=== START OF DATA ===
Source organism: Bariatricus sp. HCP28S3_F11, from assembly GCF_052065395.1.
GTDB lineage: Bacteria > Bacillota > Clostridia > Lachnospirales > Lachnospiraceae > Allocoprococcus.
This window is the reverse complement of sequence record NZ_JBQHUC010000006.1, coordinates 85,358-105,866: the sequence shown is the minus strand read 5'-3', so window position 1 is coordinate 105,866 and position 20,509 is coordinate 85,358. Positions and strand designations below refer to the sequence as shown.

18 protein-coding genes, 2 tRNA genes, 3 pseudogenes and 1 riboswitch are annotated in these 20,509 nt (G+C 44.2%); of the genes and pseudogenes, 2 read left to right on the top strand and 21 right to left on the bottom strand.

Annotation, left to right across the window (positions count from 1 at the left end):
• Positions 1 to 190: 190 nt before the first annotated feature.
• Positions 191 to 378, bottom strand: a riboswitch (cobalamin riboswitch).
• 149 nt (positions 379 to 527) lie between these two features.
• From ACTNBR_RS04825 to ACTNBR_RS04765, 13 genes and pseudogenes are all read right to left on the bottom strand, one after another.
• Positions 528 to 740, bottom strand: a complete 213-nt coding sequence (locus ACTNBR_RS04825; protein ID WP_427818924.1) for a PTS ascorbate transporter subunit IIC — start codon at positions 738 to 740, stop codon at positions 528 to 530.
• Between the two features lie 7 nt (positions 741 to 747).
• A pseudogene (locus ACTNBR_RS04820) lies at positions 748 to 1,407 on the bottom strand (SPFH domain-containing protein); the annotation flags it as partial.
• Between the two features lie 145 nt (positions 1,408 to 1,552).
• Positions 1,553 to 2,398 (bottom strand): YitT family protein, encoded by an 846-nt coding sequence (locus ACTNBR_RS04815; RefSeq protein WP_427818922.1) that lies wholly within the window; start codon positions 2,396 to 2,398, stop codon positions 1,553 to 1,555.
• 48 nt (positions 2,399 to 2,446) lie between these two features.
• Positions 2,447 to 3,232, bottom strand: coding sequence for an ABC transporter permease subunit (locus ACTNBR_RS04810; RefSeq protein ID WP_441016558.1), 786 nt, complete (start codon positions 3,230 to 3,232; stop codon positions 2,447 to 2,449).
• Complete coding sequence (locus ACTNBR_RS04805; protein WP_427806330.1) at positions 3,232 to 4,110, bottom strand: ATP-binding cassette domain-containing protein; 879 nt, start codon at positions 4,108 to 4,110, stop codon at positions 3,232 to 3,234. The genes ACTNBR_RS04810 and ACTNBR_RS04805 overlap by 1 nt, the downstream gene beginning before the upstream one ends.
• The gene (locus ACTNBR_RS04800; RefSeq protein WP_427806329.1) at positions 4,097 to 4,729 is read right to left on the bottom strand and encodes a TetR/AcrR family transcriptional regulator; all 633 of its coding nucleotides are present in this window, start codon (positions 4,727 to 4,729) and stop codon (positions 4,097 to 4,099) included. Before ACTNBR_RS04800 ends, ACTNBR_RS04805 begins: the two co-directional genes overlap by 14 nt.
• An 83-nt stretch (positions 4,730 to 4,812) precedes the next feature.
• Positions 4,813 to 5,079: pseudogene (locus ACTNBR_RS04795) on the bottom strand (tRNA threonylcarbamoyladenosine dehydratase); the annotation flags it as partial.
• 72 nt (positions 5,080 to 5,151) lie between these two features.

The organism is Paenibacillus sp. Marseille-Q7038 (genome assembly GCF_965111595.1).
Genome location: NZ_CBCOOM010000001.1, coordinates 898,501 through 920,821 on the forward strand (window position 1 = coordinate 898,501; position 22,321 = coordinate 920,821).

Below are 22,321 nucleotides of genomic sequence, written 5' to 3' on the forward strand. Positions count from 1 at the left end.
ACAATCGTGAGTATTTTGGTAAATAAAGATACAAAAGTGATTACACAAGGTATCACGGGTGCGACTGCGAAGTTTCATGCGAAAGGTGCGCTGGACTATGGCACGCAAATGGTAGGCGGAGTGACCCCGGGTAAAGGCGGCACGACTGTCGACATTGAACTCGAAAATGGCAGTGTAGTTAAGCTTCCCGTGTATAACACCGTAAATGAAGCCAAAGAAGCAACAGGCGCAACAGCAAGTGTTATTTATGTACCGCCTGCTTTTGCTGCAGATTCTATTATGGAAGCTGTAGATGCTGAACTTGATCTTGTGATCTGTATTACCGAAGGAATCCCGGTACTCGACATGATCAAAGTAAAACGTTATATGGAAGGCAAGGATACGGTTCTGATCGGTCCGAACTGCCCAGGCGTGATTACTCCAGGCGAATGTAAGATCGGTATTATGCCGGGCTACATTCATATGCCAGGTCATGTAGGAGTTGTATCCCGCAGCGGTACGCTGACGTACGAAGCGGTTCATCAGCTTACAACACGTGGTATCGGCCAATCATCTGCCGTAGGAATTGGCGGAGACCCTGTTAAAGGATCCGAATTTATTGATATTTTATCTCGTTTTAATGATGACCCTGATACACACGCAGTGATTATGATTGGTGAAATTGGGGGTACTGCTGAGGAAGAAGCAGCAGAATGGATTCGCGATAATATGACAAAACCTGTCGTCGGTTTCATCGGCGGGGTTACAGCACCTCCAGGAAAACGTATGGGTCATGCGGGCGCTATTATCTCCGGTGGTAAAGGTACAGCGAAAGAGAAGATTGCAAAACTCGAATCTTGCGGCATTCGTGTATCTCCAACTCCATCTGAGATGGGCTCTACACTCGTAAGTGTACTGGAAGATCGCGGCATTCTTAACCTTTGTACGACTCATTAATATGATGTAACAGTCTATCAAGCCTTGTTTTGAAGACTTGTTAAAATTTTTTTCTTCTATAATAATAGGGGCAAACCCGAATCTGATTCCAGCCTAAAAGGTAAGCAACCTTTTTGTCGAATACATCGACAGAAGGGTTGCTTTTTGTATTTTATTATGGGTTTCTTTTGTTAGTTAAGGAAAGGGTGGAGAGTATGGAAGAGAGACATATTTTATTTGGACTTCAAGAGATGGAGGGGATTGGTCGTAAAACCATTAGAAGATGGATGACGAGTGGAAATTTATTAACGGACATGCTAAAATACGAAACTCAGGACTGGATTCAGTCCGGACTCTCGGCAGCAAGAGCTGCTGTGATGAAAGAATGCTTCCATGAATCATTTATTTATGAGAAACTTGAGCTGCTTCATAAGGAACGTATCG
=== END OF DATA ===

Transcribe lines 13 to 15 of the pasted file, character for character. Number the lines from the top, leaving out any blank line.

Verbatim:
• Between the two features lie 145 nt (positions 1,408 to 1,552).
• Positions 1,553 to 2,398 (bottom strand): YitT family protein, encoded by an 846-nt coding sequence (locus ACTNBR_RS04815; RefSeq protein WP_427818922.1) that lies wholly within the window; start codon positions 2,396 to 2,398, stop codon positions 1,553 to 1,555.
• 48 nt (positions 2,399 to 2,446) lie between these two features.